In Review: What If? Magik #1

This is too good to be a one-off: it needs to be a monthly or miniseries.

The covers: Two covers to work their magic on you to pick them both up. The Regular cover by Jeff Dekal shows Illyana from the left as she assumes the meditative pose often employed by Doctor Strange: legs crossed, arms out with thumbs touching index fingers, eyes closed, and hovering off the ground. She wears Strange’s cape which billows out behind her. In the foreground are two red candles whose flames are blowing backwards. A black background sets behind her, while before her is a white background, showing she’s transitioning between planes. Very cool. The Variant cover is by one of my favorite variant cover artists, John Tyler Christopher. This is a faux action figure for Magik. The figure is wearing the same clothes as on the Regular cover, but blue jeans instead of slacks. Around her neck is the Eye of Agamotto, closed. Accessories seen through the plastic include a staff, hands casting spells, an open Eye, and Strange’s spellbook. I love me some Christopher art, so I had to purchase this cover. Overall grades: Regular A- and Variant A+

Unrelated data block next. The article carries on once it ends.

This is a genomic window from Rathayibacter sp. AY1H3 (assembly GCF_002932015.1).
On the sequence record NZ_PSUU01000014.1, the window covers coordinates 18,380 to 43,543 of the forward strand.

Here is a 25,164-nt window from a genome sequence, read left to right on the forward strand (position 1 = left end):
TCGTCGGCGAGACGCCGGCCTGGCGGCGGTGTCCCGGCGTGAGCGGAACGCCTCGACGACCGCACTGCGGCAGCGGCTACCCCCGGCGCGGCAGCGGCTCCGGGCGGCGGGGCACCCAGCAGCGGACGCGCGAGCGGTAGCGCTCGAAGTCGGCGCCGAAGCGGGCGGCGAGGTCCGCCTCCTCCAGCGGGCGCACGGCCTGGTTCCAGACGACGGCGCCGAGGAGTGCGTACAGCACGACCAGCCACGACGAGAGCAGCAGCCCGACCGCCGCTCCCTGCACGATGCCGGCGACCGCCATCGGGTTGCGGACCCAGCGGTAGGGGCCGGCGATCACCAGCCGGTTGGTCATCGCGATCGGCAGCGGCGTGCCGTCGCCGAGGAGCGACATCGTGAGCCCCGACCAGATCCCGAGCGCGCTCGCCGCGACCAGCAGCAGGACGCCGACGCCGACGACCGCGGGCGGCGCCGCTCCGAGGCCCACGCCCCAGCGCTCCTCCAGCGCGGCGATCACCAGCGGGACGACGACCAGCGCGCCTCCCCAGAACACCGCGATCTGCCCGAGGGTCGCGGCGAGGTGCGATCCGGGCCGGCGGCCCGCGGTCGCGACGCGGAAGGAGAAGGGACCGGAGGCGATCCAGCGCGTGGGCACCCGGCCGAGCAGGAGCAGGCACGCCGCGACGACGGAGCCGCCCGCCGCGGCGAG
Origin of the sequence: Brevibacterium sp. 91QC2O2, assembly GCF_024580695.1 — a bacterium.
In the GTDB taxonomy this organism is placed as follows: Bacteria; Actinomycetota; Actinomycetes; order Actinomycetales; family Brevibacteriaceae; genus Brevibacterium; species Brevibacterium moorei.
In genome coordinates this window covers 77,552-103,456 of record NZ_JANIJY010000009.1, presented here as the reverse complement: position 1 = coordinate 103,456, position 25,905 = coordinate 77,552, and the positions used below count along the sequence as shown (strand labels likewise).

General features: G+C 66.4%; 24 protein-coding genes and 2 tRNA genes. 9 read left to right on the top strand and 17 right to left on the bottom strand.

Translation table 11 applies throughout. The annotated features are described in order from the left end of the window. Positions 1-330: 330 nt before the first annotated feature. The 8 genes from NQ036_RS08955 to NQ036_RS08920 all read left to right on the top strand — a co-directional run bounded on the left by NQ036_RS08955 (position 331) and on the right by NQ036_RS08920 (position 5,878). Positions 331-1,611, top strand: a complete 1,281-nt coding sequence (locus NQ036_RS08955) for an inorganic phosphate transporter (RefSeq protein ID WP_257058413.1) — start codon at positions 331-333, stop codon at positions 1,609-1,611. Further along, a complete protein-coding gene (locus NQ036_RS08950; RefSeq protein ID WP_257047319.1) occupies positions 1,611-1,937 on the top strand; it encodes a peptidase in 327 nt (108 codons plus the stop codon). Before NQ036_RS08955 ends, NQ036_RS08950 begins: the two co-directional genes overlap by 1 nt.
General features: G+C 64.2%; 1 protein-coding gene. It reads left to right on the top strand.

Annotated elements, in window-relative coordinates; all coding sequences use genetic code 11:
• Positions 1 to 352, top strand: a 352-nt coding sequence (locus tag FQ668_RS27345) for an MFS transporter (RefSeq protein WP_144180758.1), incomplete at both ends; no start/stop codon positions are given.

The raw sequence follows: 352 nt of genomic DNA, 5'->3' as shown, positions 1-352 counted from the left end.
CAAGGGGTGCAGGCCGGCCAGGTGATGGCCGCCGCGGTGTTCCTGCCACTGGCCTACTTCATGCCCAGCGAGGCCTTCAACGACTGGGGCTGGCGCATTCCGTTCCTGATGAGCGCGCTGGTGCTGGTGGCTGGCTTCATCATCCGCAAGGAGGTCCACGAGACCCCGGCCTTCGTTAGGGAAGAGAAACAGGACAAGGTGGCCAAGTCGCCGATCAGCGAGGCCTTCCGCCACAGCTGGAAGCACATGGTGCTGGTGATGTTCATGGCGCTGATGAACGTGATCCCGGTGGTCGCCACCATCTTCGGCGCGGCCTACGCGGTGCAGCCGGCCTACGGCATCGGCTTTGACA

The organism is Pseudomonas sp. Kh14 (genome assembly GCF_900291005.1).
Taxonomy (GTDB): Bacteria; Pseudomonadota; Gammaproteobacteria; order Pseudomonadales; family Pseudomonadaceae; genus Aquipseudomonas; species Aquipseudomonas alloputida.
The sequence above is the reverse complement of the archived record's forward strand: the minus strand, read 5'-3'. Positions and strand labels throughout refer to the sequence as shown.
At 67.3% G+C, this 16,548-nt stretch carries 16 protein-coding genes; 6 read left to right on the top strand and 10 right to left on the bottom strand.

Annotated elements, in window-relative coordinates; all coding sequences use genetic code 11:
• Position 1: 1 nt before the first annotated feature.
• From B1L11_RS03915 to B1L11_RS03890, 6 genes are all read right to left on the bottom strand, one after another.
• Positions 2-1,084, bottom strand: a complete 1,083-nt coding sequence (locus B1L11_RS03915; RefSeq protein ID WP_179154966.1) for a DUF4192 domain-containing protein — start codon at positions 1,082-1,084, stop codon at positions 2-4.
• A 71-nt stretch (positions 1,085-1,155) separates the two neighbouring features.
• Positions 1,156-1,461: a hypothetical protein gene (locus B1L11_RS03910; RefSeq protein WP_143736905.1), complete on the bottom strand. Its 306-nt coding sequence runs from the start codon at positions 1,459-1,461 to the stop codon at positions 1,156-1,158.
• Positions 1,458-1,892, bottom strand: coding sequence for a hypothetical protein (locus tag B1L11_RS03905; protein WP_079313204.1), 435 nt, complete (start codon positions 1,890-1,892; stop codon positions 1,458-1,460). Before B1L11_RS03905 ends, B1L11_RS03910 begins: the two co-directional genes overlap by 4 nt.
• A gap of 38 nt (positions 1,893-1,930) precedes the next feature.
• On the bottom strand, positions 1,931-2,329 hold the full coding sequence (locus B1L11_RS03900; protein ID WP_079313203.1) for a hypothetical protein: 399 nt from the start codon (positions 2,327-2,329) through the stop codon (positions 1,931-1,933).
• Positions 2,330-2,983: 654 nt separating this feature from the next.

The story: A narrator states on the opening page “There’s a predator plaguing the area. Some kinda magical menace.” This unseen speaker continues to say that a coven was hit and incidents are occurring up and down the interstate. Accompanying this are five panels of Illyana hitchhiking, eventually being picked up by an older man in a pickup. Doctor Strange is then seen hovering over a city and hears a man saying, “This how you thank me for giving you a lift?!? I just’ wanna have a little fun, that’s all…” As he moves towards a cornered Illyana in an alley, he smiles grotesquely as he puts his hands on her. She grabs a discarded broom and beats him down with three hits. She raises the broom to deliver a killing blow and horns are seen having sprouted from her forehead. Strange stops her with a yell and flies toward her, his axe in hand. She raises her broom defensively. He breaks her weapon, but ends up tumbling into a wall. Still holding two pieces of the stick as a weapons, she leaps at Strange. He holds up a hand and commands, “STOP!” She freezes in the air and he tells her what he wants. Leah Williams has written a sensational story that should not be a What If? story — this should be cannon. Both characters are absolutely true to each other, with the only change being that the young sorceress never returned to the New Mutants or X-Men. What Strange offers her is fantastic and how they work together outstanding. I loved Wong’s contributions to the story. There’s a moment on an island that leads to the violent climax on 18 that’s fantastic. The final page left me grinning. I haven’t smiled at the conclusion of a mystical Marvel book in decades. Marvel, you should really have Williams write a miniseries for these characters. Overall grade: A+